Israel Deports 15 Palestinians and Arrests Nine Other Activists
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Israel Deports 15 Palestinians and Arrests Nine Other Activists

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Security forces deported 15 alleged leaders of the intifada over the weekend and arrested nine other Palestinians accused of direct participation in the uprising.

Seven of the deportees were from the West Bank and eight from the Gaza Strip. They were expelled to Lebanon.

A military spokesman said they were deported because they “participated in leading the intifada.”

Two of the Palestinians left voluntarily and were told they could return to the territories in five years if they ceased anti-Israel activity, according to a report in The New York Times.

A total of 47 Palestinians have been deported since the intifada began nearly 13 months ago.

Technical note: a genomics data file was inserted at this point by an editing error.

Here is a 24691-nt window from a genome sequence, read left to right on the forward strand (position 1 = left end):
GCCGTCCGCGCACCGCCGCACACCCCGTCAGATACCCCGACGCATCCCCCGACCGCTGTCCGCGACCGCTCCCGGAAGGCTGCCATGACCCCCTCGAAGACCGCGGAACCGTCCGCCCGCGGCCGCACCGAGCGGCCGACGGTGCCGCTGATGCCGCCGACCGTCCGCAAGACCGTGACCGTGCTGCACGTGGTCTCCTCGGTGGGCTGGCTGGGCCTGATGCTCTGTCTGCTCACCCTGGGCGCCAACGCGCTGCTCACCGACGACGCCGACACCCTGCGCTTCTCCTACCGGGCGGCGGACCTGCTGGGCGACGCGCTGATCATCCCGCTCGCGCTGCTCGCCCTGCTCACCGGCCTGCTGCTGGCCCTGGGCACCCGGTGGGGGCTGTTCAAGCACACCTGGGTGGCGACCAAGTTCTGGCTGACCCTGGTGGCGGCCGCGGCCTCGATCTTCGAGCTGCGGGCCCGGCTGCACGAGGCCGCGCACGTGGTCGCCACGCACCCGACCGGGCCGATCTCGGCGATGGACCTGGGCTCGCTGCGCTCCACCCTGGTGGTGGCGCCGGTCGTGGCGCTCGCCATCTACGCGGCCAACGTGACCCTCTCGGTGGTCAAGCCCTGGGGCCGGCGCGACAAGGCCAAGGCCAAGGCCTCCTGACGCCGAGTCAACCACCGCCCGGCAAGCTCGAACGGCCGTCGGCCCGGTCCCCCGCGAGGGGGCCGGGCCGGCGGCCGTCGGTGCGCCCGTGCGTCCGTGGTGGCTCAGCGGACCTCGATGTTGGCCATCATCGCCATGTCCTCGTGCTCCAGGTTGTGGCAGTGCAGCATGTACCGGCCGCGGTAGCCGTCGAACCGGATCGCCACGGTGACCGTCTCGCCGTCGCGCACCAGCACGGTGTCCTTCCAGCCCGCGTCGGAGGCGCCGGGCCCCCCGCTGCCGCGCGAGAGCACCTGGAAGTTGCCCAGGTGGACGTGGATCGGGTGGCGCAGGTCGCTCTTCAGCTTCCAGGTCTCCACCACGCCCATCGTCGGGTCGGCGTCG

The arrests were made at the Balata refugee camp, near Nablus, where the homes of two suspected intifada activists were blown up Monday morning. The owners were said to belong to the Islamic Resistance Movement, known as Hamas.

The nine arrested are accused of a long list of rock and firebomb attacks, including one on an Israel Defense Force patrol four months ago and another five months ago on a civilian bus.

They are also accused of distributing Hamas leaflets and participation in violent demonstrations inside the camp.

A general curfew was imposed in the territories Sunday to forestall disturbances on the occasion of the 24th anniversary of the founding of Al Fatah. It was lifted Monday, except in certain refugee camps, where it remained in force.

Security forces were surprised Monday to find a street in downtown Ramallah lined with portraits of Palestine Liberation Organization leader Yasir Arafat.

Meanwhile, 60 defense lawyers who represent Palestinians brought before military courts declared a month-long protest strike Monday.

They accused the military authorities of employing tactics and raising obstacles that make it impossible to give their clients a fair defense.

The lawyers said they submitted a list of grievances to the authorities last May, but they were ignored, and new restrictions have been imposed.

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